Wednesday, July 31, 2013

DIY Neutral Density & Lunar Eyepiece Filters


This isn't the first time I've used this little trick, but since I needed to make a few more filters for some upcoming solar observations, I thought I'd share.
You know those disposable sunglasses you get after an eye exam? They are an excellent source for neutral density filters, if they are simple dark tinted, or lunar filters if they have a brown tint. Simply cut out 1 1/4" (a little less than 32mm) disks from the material. They have the potential to supply up to six disks, which is more than adequate for most amateur astronomers. They can always be layered to add more filtration as needed. The way you use them is to put them ahead of the eyepiece if you have a diagonal. If you are using a telescope that doesn't use diagonals, say a reflector, you may need to do a little engineering, perhaps making a hood that attaches over the back of the eyepiece, putting the filter between the eye and the optics.
They help to tone down the Moon for lunar observations, and can be used in conjunction with solar filters to provide additional contrast (NEVER use these filters alone for observing the Sun, even layered. Always use proper solar filtration).
So, next eye exam, don't toss these little disposable sunglasses, add them to your astronomical tool kit.

Monday, July 29, 2013

The Smaller Telescope, Pt. II - Capabilities

Can this little instrument see galaxies and nebula? Read on.
Let's look at what a small telescope is capable of.
Most of the work done in the early days of telescopic astronomy was done with instruments of small aperture. Even when those instruments had fairly large apertures, the optics of the time usually left a lot to be desired. The modest, low end instruments we find today are at the least their peers, and more likely their superiors.
A telescope really does two things; it magnifies, and it catches light. Many novices get drawn in by magnification without consideration to the telescopes aperture, its diameter. There is a good rule of thumb when dealing with telescopes and their recommended top end magnification. Take the telescope's aperture in milllimeters and multiply it by two. Simply put, a 60mm telescope should be able to handle up to 120x maginification easily. Yes, you could push beyond that, but the images will become very murky and dark.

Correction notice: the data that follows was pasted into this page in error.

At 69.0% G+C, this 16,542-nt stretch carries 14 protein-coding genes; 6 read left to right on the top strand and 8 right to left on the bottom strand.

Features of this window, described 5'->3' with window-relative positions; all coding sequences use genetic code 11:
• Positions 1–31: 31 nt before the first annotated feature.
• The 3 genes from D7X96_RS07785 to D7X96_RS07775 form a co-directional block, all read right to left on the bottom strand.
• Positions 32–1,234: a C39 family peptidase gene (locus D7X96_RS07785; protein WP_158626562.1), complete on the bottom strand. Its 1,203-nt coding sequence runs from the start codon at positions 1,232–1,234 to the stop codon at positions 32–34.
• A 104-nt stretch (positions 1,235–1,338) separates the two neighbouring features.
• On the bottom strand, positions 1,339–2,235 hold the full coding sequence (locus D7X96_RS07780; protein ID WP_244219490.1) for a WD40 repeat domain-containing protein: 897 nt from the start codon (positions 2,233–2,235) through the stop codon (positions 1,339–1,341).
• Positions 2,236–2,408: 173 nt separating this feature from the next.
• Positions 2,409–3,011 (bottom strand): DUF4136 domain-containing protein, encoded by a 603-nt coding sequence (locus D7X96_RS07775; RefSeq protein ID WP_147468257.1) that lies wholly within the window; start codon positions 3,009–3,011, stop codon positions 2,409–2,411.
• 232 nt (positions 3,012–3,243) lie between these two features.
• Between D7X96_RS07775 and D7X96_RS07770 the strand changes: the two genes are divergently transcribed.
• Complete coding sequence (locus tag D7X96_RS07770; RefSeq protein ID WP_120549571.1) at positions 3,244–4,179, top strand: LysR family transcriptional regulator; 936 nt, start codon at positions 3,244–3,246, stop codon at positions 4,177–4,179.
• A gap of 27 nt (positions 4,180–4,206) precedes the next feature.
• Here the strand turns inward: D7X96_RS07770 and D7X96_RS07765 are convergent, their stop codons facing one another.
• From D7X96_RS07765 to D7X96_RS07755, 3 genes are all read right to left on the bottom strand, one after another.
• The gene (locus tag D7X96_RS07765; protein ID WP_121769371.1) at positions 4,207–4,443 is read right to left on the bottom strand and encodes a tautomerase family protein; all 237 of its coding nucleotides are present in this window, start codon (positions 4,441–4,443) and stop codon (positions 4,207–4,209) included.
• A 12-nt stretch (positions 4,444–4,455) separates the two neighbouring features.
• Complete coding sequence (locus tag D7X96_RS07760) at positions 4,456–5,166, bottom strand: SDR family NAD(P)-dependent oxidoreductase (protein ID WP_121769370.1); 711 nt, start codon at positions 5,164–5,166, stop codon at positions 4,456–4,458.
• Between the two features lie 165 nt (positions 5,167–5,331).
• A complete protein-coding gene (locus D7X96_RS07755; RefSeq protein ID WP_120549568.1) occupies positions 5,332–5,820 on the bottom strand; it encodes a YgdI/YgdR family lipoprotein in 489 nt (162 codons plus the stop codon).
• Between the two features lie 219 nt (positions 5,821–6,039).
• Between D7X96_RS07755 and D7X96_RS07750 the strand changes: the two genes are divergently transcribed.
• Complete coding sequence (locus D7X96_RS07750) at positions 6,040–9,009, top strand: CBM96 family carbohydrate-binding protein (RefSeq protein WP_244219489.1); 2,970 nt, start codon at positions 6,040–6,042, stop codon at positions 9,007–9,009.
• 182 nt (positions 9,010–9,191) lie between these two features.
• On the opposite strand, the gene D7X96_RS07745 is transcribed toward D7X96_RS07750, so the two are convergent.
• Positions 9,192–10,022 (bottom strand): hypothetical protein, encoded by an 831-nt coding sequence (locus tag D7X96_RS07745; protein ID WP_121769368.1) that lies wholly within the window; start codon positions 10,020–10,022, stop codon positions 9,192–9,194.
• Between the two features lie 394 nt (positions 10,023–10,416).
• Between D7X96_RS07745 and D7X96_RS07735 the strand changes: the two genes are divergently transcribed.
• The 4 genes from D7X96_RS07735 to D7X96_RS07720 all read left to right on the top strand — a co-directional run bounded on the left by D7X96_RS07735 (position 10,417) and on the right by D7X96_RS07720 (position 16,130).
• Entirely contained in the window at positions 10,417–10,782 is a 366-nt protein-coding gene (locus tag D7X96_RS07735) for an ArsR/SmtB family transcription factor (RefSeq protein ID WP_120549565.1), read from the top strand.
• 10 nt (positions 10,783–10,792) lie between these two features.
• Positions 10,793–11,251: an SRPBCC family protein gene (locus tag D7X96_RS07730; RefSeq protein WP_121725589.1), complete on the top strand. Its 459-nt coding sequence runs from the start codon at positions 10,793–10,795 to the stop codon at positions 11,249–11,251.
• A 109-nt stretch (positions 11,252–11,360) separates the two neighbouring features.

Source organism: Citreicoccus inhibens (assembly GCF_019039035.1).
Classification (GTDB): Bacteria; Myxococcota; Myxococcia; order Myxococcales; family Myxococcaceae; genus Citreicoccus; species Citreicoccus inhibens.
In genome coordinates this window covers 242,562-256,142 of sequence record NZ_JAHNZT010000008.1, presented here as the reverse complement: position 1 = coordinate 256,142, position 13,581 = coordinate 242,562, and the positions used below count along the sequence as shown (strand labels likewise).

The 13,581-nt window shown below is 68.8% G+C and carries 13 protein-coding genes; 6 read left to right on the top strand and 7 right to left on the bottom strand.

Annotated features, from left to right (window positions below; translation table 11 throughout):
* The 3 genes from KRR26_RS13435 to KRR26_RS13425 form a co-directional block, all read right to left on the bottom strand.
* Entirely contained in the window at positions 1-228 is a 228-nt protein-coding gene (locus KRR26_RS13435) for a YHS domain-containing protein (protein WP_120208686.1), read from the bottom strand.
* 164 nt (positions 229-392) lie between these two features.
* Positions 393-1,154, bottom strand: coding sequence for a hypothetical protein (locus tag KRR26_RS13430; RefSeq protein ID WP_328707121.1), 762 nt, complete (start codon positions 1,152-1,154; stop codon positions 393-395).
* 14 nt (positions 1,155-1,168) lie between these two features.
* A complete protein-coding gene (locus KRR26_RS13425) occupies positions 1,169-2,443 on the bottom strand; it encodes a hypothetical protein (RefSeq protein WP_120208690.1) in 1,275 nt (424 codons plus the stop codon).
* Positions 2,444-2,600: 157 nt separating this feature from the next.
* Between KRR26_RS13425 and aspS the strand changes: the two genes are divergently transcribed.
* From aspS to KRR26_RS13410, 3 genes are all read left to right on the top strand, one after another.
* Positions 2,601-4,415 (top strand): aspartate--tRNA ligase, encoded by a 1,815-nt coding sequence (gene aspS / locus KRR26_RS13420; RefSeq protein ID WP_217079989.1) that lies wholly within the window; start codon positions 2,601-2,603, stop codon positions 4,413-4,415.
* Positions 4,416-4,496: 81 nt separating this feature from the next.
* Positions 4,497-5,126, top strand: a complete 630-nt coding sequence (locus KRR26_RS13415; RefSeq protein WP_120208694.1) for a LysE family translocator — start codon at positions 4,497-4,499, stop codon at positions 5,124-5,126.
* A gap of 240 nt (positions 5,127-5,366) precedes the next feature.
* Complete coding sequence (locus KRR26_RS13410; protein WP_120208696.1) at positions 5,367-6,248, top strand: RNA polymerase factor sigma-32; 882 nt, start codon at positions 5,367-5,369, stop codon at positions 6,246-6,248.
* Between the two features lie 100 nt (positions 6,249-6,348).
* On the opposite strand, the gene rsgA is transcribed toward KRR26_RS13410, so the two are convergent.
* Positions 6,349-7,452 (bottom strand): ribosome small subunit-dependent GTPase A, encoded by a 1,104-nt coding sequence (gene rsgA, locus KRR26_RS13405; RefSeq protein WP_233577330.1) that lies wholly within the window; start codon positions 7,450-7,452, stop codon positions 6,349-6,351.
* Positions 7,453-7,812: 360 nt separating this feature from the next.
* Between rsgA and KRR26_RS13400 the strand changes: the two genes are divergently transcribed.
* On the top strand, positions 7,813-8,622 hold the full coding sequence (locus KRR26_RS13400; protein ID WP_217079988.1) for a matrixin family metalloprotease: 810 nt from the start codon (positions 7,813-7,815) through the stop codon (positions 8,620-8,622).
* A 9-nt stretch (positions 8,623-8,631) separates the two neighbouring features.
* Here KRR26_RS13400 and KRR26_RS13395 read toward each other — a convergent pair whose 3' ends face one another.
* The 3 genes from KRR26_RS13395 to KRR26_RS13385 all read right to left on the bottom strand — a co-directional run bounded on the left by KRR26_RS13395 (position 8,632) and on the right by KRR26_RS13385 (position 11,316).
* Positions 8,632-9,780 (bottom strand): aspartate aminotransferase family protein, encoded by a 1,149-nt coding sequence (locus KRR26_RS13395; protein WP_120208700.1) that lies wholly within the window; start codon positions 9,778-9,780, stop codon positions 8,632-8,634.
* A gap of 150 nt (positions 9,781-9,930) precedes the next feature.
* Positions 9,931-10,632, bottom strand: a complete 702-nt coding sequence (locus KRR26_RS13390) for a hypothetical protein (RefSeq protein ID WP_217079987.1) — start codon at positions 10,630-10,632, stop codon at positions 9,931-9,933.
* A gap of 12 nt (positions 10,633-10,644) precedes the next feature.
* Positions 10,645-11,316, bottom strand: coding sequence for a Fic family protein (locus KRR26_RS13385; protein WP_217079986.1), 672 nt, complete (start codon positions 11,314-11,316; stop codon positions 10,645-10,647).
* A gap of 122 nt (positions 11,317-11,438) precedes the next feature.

The other things telescopes do is capture light and concentrate it back to the viewer. Many astronomers, amateur and otherwise, refer to telescopes as "light buckets". A better description might be "light funnel". A telescope takes the light and concentrates it. 
Not a light bucket, but a light funnel, that concentrates light back to the eye.

The larger the funnel, the more light it can concentrate. This means you are able to see fainter objects.
Of course, the more they will cost as well.
Let's look at what some smaller telescopes are capable of, using the online "Telescope Limiting Magnitude Calculator". "Limiting magnitude" refers to how faint an object the telescope can see with the conditions and parameters set out in the calculations.
The parameters I'm going to lay out here are for typical deep suburban conditions, using my middle aged (currently 50 year old) eyes. I'm also going to include telescope apertures that aren't that common, the two smallest ones. Let's assume that we are on the edge of civilization, the outskirts of a suburban area, with naked eye magnitude near 4.5, which while not terribly bright is not terribly dark either. On all of these apertures, we are assuming a modest 25x magnification. To give you an idea of what the telescope should be able to see, we are using the Messier object list at Wikipedia, compiled in the 18th and 19th centuries by Charles Messier and his assistant Pierre M├ęchain. This is considered one of the most important lists in astronomy, and is something of a stepping stone for amateur astronomers. Using the aforementioned, we arrive at the following results -